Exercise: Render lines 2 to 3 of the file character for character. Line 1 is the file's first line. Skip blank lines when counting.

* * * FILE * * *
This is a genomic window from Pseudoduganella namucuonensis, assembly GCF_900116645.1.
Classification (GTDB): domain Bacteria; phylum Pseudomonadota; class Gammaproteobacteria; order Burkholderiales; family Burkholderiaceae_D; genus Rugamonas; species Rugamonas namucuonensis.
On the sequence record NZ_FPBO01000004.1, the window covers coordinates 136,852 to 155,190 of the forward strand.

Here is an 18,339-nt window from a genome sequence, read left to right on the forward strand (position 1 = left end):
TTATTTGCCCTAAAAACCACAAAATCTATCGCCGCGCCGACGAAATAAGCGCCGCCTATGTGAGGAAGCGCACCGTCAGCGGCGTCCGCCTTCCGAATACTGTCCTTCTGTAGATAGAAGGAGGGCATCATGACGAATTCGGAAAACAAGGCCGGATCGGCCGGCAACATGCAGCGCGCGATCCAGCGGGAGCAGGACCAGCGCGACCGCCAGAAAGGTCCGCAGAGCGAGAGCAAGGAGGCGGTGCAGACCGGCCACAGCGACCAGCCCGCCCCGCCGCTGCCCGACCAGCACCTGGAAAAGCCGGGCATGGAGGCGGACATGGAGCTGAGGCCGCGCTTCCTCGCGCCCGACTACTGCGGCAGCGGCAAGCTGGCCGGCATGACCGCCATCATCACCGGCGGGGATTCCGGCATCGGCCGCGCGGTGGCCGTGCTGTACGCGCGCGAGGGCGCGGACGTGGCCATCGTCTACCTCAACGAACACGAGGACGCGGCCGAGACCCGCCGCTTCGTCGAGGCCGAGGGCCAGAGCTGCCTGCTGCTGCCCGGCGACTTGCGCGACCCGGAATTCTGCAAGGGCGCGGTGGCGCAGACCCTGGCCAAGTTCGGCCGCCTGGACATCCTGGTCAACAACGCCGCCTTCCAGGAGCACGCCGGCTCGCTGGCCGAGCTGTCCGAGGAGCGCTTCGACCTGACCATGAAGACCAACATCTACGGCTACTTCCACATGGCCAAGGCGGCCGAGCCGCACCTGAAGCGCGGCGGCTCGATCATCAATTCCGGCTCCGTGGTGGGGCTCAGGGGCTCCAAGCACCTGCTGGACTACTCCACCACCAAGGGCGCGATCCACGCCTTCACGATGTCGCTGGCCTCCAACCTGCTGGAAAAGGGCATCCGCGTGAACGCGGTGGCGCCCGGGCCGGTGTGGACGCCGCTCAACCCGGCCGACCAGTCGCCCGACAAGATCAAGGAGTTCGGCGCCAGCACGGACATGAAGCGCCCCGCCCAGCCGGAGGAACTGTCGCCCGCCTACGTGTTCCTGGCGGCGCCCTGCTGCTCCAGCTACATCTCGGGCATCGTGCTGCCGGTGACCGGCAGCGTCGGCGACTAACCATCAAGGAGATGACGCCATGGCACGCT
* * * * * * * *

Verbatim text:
Classification (GTDB): domain Bacteria; phylum Pseudomonadota; class Gammaproteobacteria; order Burkholderiales; family Burkholderiaceae_D; genus Rugamonas; species Rugamonas namucuonensis.
On the sequence record NZ_FPBO01000004.1, the window covers coordinates 136,852 to 155,190 of the forward strand.